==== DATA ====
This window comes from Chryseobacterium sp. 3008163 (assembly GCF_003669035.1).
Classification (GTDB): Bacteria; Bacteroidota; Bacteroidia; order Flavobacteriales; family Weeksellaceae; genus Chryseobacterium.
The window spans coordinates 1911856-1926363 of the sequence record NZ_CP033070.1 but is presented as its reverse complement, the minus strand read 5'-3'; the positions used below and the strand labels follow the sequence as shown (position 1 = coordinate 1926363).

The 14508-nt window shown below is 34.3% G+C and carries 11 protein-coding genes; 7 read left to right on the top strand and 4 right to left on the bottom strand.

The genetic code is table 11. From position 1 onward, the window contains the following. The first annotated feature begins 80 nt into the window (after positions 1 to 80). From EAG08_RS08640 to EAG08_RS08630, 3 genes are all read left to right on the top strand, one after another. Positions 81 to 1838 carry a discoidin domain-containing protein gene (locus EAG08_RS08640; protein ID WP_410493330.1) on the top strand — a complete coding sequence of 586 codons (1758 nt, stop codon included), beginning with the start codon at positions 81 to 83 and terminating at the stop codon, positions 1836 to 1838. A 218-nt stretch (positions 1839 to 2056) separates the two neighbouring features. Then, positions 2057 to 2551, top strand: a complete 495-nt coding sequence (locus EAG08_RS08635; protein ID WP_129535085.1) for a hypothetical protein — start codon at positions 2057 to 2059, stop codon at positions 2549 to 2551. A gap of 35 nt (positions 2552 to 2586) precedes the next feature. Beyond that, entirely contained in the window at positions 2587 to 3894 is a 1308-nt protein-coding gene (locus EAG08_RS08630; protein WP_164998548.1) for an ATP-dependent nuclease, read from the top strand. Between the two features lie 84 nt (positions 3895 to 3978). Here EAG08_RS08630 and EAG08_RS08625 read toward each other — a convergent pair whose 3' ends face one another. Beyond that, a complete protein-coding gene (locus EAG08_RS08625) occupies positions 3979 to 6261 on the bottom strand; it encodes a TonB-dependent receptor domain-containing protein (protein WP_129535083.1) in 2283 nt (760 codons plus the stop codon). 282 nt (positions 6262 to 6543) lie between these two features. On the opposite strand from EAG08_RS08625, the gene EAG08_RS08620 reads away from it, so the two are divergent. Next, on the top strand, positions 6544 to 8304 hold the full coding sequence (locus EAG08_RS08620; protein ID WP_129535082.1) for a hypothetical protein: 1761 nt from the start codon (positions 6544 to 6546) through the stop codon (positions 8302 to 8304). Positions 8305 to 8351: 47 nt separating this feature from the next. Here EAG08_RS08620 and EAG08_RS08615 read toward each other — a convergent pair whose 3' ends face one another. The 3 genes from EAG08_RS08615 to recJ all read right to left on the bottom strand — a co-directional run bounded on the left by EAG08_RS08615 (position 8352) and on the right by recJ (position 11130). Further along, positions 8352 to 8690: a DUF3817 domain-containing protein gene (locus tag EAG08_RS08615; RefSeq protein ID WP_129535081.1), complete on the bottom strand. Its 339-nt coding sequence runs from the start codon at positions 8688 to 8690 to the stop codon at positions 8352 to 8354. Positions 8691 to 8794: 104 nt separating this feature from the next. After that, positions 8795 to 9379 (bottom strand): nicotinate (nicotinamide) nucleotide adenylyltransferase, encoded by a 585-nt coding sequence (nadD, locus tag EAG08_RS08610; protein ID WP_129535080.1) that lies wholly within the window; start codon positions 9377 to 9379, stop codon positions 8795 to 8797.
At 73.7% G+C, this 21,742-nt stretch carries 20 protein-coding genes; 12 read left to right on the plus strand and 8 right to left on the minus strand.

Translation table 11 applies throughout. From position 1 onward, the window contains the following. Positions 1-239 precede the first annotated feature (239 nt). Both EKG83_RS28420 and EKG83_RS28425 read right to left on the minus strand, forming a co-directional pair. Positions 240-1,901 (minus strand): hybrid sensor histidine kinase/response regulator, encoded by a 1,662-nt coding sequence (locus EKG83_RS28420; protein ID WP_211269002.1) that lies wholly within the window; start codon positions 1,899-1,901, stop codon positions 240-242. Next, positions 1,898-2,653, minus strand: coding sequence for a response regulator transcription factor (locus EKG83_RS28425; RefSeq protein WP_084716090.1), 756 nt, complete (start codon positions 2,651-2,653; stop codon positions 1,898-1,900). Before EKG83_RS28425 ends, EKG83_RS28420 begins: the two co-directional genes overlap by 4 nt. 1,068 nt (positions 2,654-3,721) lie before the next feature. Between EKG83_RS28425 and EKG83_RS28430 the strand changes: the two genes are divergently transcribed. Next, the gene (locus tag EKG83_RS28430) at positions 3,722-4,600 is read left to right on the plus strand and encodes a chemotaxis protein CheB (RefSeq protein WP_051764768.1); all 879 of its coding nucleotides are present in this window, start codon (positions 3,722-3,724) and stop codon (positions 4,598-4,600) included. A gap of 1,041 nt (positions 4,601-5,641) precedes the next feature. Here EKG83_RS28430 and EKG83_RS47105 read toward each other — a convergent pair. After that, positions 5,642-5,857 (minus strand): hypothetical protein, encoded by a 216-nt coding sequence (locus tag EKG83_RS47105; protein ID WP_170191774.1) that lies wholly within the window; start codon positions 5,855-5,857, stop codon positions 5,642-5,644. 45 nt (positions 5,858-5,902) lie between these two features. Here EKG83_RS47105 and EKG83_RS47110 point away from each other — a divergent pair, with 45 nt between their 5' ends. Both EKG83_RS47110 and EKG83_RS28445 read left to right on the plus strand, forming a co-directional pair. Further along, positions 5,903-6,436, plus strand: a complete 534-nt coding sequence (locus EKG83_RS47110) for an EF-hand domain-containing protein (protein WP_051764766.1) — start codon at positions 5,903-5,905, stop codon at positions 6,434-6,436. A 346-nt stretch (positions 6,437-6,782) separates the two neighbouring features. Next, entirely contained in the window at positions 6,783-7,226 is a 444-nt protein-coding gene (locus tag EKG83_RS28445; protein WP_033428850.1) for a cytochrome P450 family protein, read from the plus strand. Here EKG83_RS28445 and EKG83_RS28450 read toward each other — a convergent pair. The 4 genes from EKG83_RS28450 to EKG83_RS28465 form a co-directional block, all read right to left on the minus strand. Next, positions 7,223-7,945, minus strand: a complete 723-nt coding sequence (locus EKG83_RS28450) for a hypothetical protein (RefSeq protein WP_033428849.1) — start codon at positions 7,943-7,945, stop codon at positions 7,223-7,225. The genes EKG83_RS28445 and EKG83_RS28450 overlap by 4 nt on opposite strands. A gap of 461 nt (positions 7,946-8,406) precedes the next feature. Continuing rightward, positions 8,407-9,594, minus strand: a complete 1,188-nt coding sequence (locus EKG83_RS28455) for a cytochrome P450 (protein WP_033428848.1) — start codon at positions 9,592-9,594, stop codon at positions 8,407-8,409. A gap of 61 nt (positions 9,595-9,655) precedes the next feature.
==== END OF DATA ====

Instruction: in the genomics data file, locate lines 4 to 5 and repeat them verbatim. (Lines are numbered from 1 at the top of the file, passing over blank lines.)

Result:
The 14508-nt window shown below is 34.3% G+C and carries 11 protein-coding genes; 7 read left to right on the top strand and 4 right to left on the bottom strand.

The genetic code is table 11. From position 1 onward, the window contains the following. The first annotated feature begins 80 nt into the window (after positions 1 to 80). From EAG08_RS08640 to EAG08_RS08630, 3 genes are all read left to right on the top strand, one after another. Positions 81 to 1838 carry a discoidin domain-containing protein gene (locus EAG08_RS08640; protein ID WP_410493330.1) on the top strand — a complete coding sequence of 586 codons (1758 nt, stop codon included), beginning with the start codon at positions 81 to 83 and terminating at the stop codon, positions 1836 to 1838. A 218-nt stretch (positions 1839 to 2056) separates the two neighbouring features. Then, positions 2057 to 2551, top strand: a complete 495-nt coding sequence (locus EAG08_RS08635; protein ID WP_129535085.1) for a hypothetical protein — start codon at positions 2057 to 2059, stop codon at positions 2549 to 2551. A gap of 35 nt (positions 2552 to 2586) precedes the next feature. Beyond that, entirely contained in the window at positions 2587 to 3894 is a 1308-nt protein-coding gene (locus EAG08_RS08630; protein WP_164998548.1) for an ATP-dependent nuclease, read from the top strand. Between the two features lie 84 nt (positions 3895 to 3978). Here EAG08_RS08630 and EAG08_RS08625 read toward each other — a convergent pair whose 3' ends face one another. Beyond that, a complete protein-coding gene (locus EAG08_RS08625) occupies positions 3979 to 6261 on the bottom strand; it encodes a TonB-dependent receptor domain-containing protein (protein WP_129535083.1) in 2283 nt (760 codons plus the stop codon). 282 nt (positions 6262 to 6543) lie between these two features. On the opposite strand from EAG08_RS08625, the gene EAG08_RS08620 reads away from it, so the two are divergent. Next, on the top strand, positions 6544 to 8304 hold the full coding sequence (locus EAG08_RS08620; protein ID WP_129535082.1) for a hypothetical protein: 1761 nt from the start codon (positions 6544 to 6546) through the stop codon (positions 8302 to 8304). Positions 8305 to 8351: 47 nt separating this feature from the next. Here EAG08_RS08620 and EAG08_RS08615 read toward each other — a convergent pair whose 3' ends face one another. The 3 genes from EAG08_RS08615 to recJ all read right to left on the bottom strand — a co-directional run bounded on the left by EAG08_RS08615 (position 8352) and on the right by recJ (position 11130). Further along, positions 8352 to 8690: a DUF3817 domain-containing protein gene (locus tag EAG08_RS08615; RefSeq protein ID WP_129535081.1), complete on the bottom strand. Its 339-nt coding sequence runs from the start codon at positions 8688 to 8690 to the stop codon at positions 8352 to 8354. Positions 8691 to 8794: 104 nt separating this feature from the next. After that, positions 8795 to 9379 (bottom strand): nicotinate (nicotinamide) nucleotide adenylyltransferase, encoded by a 585-nt coding sequence (nadD, locus tag EAG08_RS08610; protein ID WP_129535080.1) that lies wholly within the window; start codon positions 9377 to 9379, stop codon positions 8795 to 8797.